Patent Law Question: Simultaneous Invention?

From my readings about science, it is clear that many inventions were made by different people, at or around the same time frame. For example: radio transmission was invented by Tesla (US), Popov(Russia), and Marconi (Italy) at about the same time. My question is: how does patent law deal with this issue? Suppose you are a hard-working inventor, and in your basement lab, you come up with a new method of making computer chips. You contact a patent attorney, and pay him …he does a patent search, files your patent, and the Patent office awards you a patent on the process.
Next week, you read the paper, and find that giant INTEL is using your process. You contact your lawyer, and sue INTEL…their people say that they invented the process.
How are such questions resolved? Does a small inventor ever prevail against a giant corporation?
And, what if Intel is right? They are able to prove that an employee of theirs came up with the same process, at about the same time? What then? :eek:

IANA patent L, but I’ve done IP work for a small biotech I used to work for.

The US is unique in that the patent goes to the first person to invent rather than first to file (like the rest of the world). This of course can lead to very complicated “who invented it first” disputes that can be nearly impossible to settle.
The USPTO therefore has a procedure (called an interference) to settle the matter officially. This is basically a hearing in front of a patent judge to prove who invented the said obeject first by reviewing records, notes, prior art, public disclosures, etc. This is where and why accurate record keeping during the invention process is vital.
All of this is very expensive and time-consuming (2 to 3 years is not uncommon), so sometimes parties will agree to settle the manner some other way (for example, the party more capable of protecting the patent files it and shares revenue with the other party).

There are 2 parts to an invention actually though, conception and reduction to practice. Conception is, obviously, the conceiving of the idea. Reduction to practice generally involves physical testing to confirm the suitability of the invention for the purpose for which it was designed. The real nasty disputes are when someone conceives of an idea and someone else reduces it to practice. Here, generally the conceiver must be able to show that they made a reasonable and dilligent effort to reduce the invention to practice before the other party conceived of it. If they did, the 1st person gets the patent. If not, the 2nd does.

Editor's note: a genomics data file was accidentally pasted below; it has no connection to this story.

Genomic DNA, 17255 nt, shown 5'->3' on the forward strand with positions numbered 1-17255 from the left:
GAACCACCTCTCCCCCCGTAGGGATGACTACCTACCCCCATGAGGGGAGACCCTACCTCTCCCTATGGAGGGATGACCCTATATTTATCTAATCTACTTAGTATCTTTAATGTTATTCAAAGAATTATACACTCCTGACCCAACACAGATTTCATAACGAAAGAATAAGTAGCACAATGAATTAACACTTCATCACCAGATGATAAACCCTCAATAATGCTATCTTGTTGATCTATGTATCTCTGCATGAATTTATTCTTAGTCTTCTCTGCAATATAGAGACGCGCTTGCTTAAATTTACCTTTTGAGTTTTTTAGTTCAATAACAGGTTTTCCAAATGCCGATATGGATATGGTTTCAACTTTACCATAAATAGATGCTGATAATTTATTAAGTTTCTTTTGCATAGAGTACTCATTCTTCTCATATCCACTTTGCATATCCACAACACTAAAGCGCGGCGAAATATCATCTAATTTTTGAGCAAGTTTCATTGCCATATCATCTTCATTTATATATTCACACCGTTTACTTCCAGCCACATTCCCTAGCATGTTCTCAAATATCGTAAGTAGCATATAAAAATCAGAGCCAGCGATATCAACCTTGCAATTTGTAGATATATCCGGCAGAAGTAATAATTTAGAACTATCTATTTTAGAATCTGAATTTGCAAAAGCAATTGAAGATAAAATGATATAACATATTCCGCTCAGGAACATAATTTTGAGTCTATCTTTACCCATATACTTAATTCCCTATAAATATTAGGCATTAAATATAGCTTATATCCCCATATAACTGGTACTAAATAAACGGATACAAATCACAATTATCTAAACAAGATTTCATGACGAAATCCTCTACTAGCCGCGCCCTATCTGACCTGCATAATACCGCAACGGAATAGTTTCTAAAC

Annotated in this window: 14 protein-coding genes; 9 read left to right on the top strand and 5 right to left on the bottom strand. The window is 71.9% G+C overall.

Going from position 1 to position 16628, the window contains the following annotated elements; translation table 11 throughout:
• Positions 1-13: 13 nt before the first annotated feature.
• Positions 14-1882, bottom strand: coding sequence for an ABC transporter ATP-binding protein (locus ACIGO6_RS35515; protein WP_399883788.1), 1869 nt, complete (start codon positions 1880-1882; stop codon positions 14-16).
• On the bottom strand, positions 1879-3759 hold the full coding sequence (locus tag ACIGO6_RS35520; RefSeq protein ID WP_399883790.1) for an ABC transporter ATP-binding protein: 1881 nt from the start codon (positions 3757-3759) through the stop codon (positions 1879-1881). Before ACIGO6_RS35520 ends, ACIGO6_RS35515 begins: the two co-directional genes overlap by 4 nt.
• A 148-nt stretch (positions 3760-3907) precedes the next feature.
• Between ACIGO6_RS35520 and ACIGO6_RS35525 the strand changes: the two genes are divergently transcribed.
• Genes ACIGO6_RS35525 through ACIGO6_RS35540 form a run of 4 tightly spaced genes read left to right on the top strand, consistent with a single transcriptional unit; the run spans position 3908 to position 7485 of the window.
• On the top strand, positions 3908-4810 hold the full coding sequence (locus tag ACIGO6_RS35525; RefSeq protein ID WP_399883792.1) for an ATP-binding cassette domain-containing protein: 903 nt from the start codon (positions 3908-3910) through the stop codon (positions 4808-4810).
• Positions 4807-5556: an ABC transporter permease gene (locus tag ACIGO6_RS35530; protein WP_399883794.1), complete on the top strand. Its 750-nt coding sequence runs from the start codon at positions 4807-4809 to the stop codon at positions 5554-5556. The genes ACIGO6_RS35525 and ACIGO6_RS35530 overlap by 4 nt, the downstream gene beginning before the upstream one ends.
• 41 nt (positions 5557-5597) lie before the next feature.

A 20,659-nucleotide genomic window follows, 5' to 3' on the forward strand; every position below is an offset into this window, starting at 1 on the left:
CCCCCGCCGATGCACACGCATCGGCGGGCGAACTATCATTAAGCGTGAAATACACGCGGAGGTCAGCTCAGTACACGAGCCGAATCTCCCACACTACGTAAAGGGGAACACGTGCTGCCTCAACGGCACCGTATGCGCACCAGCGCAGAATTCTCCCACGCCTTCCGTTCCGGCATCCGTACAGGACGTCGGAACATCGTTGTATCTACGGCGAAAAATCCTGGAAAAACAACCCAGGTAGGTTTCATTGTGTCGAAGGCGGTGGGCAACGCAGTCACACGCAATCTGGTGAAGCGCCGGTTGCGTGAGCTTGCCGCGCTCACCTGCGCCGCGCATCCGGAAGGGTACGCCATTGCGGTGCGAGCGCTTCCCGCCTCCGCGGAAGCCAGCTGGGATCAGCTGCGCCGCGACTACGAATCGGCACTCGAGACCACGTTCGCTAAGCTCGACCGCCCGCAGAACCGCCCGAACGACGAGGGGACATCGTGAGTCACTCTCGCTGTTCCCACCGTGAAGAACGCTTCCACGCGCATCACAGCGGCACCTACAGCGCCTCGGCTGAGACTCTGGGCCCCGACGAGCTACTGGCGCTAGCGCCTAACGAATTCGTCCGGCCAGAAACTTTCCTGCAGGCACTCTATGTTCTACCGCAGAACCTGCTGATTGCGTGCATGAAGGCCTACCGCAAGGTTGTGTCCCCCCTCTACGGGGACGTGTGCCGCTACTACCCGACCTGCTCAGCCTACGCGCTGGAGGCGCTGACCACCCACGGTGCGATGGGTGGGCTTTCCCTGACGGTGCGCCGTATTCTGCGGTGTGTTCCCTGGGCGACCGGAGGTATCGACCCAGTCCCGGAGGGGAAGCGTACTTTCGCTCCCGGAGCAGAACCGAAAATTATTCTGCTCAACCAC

Interference proceedings are very complex legal disputes and hopefully an honest-to-God patent attorney will happen by.

Reduction to practice can also be “constructive,” that is, performed in the inventor’s head, if that is sufficient to explicate (and put the inventor, and then the public) the details necessary to enable one of ordinary skill in the relevant art to practice the invention.

If you beat Intel by one day . . . you win (assuming you can provide the proof). Heck, if you beat them by 1 hour, you’d win. Do individuals ever prevail against big corporations? The proper answer is probably a somewhat cynical, somewhat idealistic “Yes, but it’s tough.”

I invented an ever-simmering saucepan. I firmly attached a pocket watch to a heavy saucepan, and I went to the patent office. I explained that my invention could simmer a sauce all day, and never boil it. They threw me out. I can still hear the words echoing down the hall: “It’s not original, you dimwit! Everybody knows a watched pot never boils!” :smack: :wink: